2 Testing for Relaying

As mentioned before, relaying is considered harmful because it allows spammers to use another company's SMTP server to relay spam. If you're responsible for an SMTP server, be sure to read your SMTP documentation to see whether relaying is off by default and how to turn it off if it isn't. You can then initiate a quick telnet session to port 25 to ensure your SMTP server does indeed refuse to relay email. For example, I don't want the mycompany.com SMTP server to respond like this:

rcpt to:<[email protected]>

250 Recipient <[email protected]> Ok

If it does, it is willing to relay to the unix.ca SMTP server.

What else should you look for when you telnet to your own SMTP server? Take a careful look at your banner. Does it freely advertise that you're one or two patch levels behind? Do you really want to tell anyone who knows enough to ask which particular SMTP product you're using? If they know enough to use telnet, they probably know how to use Google to look for known vulnerabilities in that product. It's always good to know exactly what the world sees. You can then determine if you prefer to change the banner to something a little less chatty. Read the documentation for your particular product to see how to do so.

3 Testing SMTP Server Availability

Finally, telnet is an invaluable troubleshooting tool. For example, if users complain that they can no longer access the mail server, your first step is to check connectivity by pinging the mail server. If the mail server responds, you can telnet to its SMTP port to verify that the SMTP service is still running.

4 Reading Email with telnet

Let's move on to POP3, so we can pick up our email messages. Here I'll pick up that message I sent previously:

% telnet pop.mycompany.com 110

Trying 1.2.3.4...

Connected to pop.mycompany.com.

Escape character is '^]'.

+OK InterMail POP3 server ready.

user you

+OK please send PASS command

pass thecleartextpassword

+OK you is welcome here

list

+OK 1 messages

1 544

.

retr 1

+OK 544 octets

Return-Path: <[email protected]>

Received: from [1.2.3.4] by smtp.mycompany.com

        (InterMail version x) with SMTP

        id: <[email protected][1.2.3.4]>

        for <[email protected]>; Sun, 2 Nov 2003 09:54:18 -0500

Message-Id: <[email protected][1.2.3.4]>

Date: Sun, 2 Nov 2003 09:57:34 -0500

From: <[email protected]>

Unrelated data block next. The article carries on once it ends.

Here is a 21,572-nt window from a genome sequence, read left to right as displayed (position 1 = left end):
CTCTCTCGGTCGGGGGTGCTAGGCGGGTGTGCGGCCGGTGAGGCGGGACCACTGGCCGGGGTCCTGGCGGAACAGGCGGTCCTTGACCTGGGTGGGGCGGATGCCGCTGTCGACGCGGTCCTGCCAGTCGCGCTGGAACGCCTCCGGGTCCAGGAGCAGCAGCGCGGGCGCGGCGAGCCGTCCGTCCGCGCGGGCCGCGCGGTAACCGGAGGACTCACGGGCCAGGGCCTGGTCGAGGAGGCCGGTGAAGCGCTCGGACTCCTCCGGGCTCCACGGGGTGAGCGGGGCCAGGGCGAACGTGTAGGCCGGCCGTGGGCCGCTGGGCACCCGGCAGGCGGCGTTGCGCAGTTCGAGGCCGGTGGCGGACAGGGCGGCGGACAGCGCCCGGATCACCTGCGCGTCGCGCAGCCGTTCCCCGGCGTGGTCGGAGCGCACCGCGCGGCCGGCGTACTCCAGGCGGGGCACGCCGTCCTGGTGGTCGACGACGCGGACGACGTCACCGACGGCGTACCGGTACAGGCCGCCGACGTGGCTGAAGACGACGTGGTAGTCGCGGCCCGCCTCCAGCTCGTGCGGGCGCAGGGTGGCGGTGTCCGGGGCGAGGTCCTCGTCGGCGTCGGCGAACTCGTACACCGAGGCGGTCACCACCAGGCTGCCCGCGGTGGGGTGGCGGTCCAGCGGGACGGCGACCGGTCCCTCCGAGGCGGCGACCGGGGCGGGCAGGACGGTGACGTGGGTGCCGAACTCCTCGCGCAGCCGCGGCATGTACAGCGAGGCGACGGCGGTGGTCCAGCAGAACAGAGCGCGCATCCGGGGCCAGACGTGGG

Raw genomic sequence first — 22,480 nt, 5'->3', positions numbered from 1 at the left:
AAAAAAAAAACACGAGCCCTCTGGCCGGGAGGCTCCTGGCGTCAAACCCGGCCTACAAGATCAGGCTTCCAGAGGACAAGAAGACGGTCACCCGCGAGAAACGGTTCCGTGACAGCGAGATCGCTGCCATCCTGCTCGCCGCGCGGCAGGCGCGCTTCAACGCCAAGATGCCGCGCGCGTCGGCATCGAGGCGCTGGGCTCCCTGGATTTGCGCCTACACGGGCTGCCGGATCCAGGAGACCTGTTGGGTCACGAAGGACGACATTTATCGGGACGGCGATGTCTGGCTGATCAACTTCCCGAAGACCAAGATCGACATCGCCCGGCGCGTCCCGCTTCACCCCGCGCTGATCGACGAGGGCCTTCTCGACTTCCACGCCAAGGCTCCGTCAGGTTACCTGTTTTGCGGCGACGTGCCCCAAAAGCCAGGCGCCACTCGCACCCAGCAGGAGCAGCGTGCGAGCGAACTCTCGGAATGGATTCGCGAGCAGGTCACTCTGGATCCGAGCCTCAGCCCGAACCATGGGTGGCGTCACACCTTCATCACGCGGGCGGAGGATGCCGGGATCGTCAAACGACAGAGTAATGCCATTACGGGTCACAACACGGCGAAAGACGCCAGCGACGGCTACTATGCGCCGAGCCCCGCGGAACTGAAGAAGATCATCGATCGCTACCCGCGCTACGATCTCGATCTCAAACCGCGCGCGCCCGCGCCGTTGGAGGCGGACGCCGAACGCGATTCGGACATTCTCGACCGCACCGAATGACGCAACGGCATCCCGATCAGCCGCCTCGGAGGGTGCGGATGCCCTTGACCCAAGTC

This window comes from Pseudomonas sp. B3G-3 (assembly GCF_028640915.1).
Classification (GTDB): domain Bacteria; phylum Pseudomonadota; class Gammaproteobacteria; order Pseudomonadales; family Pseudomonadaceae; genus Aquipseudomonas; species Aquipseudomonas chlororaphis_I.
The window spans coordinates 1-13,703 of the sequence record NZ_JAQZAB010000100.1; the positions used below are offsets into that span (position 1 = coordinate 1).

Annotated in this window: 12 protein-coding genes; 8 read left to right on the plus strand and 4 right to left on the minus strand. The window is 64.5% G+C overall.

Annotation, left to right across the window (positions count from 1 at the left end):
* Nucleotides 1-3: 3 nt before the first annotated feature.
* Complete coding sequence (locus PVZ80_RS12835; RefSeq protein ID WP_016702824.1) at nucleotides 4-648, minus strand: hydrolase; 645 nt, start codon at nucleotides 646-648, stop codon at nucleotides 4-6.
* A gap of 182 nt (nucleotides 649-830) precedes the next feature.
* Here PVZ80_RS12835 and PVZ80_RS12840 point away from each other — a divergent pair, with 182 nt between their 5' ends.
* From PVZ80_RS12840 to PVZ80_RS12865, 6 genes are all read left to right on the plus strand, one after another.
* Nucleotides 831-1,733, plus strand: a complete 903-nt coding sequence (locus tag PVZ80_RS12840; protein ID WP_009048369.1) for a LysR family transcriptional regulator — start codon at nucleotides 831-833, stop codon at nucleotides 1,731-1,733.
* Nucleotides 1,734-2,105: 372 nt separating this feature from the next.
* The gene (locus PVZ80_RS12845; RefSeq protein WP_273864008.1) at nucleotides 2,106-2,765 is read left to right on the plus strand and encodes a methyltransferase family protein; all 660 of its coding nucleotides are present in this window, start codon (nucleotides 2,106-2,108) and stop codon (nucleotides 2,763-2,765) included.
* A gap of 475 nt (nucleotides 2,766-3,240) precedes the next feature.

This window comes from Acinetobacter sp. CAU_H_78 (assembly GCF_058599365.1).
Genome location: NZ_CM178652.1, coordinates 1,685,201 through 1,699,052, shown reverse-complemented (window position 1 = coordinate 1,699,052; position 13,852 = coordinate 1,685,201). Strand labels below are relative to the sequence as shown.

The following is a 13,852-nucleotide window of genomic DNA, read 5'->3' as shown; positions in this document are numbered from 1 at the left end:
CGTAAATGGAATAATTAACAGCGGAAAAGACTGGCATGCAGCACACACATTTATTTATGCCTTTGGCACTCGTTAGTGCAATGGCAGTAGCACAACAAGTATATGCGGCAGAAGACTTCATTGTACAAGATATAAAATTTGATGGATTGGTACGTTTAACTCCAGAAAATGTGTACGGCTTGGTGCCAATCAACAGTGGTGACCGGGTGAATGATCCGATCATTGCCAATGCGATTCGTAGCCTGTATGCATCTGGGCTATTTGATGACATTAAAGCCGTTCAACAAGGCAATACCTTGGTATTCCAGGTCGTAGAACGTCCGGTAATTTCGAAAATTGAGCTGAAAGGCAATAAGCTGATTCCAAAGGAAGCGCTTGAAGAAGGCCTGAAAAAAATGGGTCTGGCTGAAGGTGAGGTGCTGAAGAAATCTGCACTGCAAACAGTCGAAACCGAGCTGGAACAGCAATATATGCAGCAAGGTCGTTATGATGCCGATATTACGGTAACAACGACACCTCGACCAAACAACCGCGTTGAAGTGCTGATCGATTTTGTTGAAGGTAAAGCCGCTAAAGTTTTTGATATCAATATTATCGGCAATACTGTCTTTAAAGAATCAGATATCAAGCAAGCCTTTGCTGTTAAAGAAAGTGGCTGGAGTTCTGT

This is a test message.

Not very interesting, really.

.

quit

+OK you InterMail POP3 server signing off.

Connection closed by foreign host.

Notice that you use port 110 to connect to a POP3 server. Also, the commands used by POP3 are very different than those understood by SMTP. In this session, I used the USER command to indicate my username and the PASS command for my password. Unlike SMTP, you do have to authenticate to use POP3.

Once I successfully authenticated, I used the LIST command to see how many email messages were waiting for me. I had one message, which was 544 bytes long. I then used the RETR command to display that message, including the headers as well as its contents, and typed the QUIT command to end the POP3 session.

There are several things you should be aware of regarding the POP3 protocol. The first is that every single packet—including those containing your username, password, and the contents of each email message—are sent in clear text. That means that a packet sniffer running on your network would have full access to that information.

Second, anyone who knows your email password could conceivably connect to your POP3 server and read your email. Worse, they could use the DELE command to delete your email before you had a chance to receive it.

5 Security Considerations

That doesn't sound very good, does it? There are several things you can do as an end-user to protect your email. One is to use a third-party email encryption product, which will protect the contents of your email (but not your username and password) from packet sniffers. The other is to use different passwords for different functions. For example, don't use the same password to pick up email, do online banking, log into your office network, etc. And always pick a password that your friends and family won't be able to guess.

As an email administrator, you can also create a safer environment for your users. Create a different username for each user, something other than the names contained within their email addresses. For example: [email protected] usually indicates a username of moi. That means I could connect to the POP3 server at mycompany.com and try to guess the password for the user moi. However, if the administrator had given that user a username such as l2tn4g and instructed that user never to give out his username, it would be much more difficult for someone else to access his email.

6 See Also